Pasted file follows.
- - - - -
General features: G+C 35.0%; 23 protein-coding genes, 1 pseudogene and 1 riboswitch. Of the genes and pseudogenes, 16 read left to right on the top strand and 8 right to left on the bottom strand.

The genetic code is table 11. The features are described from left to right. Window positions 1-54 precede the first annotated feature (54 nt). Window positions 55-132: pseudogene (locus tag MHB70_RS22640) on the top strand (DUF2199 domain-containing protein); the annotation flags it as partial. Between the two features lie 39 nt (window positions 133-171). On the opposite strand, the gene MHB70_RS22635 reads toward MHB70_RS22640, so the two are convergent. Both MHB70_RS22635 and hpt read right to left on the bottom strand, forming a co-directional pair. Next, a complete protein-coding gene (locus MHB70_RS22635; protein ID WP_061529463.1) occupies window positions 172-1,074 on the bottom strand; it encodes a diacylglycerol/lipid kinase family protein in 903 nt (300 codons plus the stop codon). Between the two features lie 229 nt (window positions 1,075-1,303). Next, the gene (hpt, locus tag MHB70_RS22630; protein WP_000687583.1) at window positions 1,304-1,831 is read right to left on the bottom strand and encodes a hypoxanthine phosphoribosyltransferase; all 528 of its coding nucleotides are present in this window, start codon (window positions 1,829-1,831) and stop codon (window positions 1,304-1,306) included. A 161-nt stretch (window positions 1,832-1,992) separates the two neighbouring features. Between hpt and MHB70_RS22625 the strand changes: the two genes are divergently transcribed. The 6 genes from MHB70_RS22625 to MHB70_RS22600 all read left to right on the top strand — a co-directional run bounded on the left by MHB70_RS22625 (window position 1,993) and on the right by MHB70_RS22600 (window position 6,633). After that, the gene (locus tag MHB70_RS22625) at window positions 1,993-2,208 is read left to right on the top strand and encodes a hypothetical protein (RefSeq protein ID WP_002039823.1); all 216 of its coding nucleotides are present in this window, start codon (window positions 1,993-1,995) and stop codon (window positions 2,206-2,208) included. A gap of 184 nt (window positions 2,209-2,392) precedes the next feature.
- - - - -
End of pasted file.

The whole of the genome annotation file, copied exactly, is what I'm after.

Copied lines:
General features: G+C 35.0%; 23 protein-coding genes, 1 pseudogene and 1 riboswitch. Of the genes and pseudogenes, 16 read left to right on the top strand and 8 right to left on the bottom strand.

The genetic code is table 11. The features are described from left to right. Window positions 1-54 precede the first annotated feature (54 nt). Window positions 55-132: pseudogene (locus tag MHB70_RS22640) on the top strand (DUF2199 domain-containing protein); the annotation flags it as partial. Between the two features lie 39 nt (window positions 133-171). On the opposite strand, the gene MHB70_RS22635 reads toward MHB70_RS22640, so the two are convergent. Both MHB70_RS22635 and hpt read right to left on the bottom strand, forming a co-directional pair. Next, a complete protein-coding gene (locus MHB70_RS22635; protein ID WP_061529463.1) occupies window positions 172-1,074 on the bottom strand; it encodes a diacylglycerol/lipid kinase family protein in 903 nt (300 codons plus the stop codon). Between the two features lie 229 nt (window positions 1,075-1,303). Next, the gene (hpt, locus tag MHB70_RS22630; protein WP_000687583.1) at window positions 1,304-1,831 is read right to left on the bottom strand and encodes a hypoxanthine phosphoribosyltransferase; all 528 of its coding nucleotides are present in this window, start codon (window positions 1,829-1,831) and stop codon (window positions 1,304-1,306) included. A 161-nt stretch (window positions 1,832-1,992) separates the two neighbouring features. Between hpt and MHB70_RS22625 the strand changes: the two genes are divergently transcribed. The 6 genes from MHB70_RS22625 to MHB70_RS22600 all read left to right on the top strand — a co-directional run bounded on the left by MHB70_RS22625 (window position 1,993) and on the right by MHB70_RS22600 (window position 6,633). After that, the gene (locus tag MHB70_RS22625) at window positions 1,993-2,208 is read left to right on the top strand and encodes a hypothetical protein (RefSeq protein ID WP_002039823.1); all 216 of its coding nucleotides are present in this window, start codon (window positions 1,993-1,995) and stop codon (window positions 2,206-2,208) included. A gap of 184 nt (window positions 2,209-2,392) precedes the next feature.